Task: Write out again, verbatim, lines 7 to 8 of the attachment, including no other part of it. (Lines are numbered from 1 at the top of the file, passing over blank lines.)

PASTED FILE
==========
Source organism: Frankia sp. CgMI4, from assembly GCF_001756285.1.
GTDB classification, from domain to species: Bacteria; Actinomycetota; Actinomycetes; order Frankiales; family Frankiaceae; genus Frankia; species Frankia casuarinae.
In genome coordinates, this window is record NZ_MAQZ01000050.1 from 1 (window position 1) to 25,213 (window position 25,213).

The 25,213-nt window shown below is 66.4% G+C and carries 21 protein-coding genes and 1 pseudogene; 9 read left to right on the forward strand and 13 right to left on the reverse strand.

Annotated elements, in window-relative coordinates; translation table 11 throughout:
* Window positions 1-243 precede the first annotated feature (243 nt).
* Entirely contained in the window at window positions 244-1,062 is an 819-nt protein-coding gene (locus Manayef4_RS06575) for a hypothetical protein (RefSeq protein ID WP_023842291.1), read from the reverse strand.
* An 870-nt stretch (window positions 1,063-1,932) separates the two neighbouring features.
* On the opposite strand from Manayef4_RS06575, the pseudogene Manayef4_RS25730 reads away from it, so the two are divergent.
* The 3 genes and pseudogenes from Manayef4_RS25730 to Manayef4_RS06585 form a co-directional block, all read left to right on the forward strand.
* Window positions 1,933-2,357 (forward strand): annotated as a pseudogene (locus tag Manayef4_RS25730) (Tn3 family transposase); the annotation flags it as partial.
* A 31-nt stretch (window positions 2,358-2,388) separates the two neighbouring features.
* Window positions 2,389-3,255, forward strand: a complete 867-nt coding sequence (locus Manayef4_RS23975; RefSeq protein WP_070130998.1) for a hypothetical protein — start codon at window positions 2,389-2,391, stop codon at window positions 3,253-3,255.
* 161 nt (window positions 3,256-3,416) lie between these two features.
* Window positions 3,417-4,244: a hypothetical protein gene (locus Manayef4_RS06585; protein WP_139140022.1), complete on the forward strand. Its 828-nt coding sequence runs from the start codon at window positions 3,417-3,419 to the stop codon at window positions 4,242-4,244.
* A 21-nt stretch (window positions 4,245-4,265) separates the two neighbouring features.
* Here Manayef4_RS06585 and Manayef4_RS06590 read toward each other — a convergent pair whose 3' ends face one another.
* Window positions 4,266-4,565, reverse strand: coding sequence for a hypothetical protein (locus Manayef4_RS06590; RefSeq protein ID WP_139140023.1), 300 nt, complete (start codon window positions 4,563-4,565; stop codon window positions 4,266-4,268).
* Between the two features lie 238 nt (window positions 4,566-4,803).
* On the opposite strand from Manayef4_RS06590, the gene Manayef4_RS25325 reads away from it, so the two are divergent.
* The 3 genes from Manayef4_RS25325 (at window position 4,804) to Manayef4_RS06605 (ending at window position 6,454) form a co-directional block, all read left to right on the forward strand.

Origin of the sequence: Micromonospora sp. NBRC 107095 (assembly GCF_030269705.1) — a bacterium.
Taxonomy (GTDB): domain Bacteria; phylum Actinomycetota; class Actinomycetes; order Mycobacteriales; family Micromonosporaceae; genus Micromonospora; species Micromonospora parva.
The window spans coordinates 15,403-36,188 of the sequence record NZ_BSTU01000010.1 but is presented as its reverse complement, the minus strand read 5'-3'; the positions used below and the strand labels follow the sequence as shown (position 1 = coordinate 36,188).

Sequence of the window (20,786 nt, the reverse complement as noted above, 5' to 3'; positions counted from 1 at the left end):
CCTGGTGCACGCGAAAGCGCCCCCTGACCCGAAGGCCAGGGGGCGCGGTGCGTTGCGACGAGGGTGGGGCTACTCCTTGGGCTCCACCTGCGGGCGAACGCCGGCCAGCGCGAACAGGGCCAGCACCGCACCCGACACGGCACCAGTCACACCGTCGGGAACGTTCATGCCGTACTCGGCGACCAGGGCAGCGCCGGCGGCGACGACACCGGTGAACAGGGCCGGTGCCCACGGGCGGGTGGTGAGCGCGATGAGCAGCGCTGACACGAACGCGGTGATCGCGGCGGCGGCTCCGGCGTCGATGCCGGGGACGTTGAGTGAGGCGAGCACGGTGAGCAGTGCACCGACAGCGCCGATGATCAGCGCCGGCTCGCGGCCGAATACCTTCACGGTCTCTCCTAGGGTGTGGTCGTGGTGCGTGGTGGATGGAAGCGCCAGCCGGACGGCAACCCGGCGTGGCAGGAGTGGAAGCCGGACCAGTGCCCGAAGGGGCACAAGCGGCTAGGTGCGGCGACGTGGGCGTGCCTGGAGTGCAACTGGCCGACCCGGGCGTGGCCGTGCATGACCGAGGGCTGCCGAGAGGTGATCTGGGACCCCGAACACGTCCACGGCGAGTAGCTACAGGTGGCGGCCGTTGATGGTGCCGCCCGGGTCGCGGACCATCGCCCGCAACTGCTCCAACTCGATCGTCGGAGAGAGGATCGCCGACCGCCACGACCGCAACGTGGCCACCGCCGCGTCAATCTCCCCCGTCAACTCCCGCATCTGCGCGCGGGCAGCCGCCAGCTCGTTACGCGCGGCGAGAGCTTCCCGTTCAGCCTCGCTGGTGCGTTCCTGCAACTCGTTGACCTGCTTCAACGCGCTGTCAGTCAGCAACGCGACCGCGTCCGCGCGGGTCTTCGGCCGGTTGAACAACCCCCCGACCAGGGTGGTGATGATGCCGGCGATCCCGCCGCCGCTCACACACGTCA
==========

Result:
* Entirely contained in the window at window positions 244-1,062 is an 819-nt protein-coding gene (locus Manayef4_RS06575) for a hypothetical protein (RefSeq protein ID WP_023842291.1), read from the reverse strand.
* An 870-nt stretch (window positions 1,063-1,932) separates the two neighbouring features.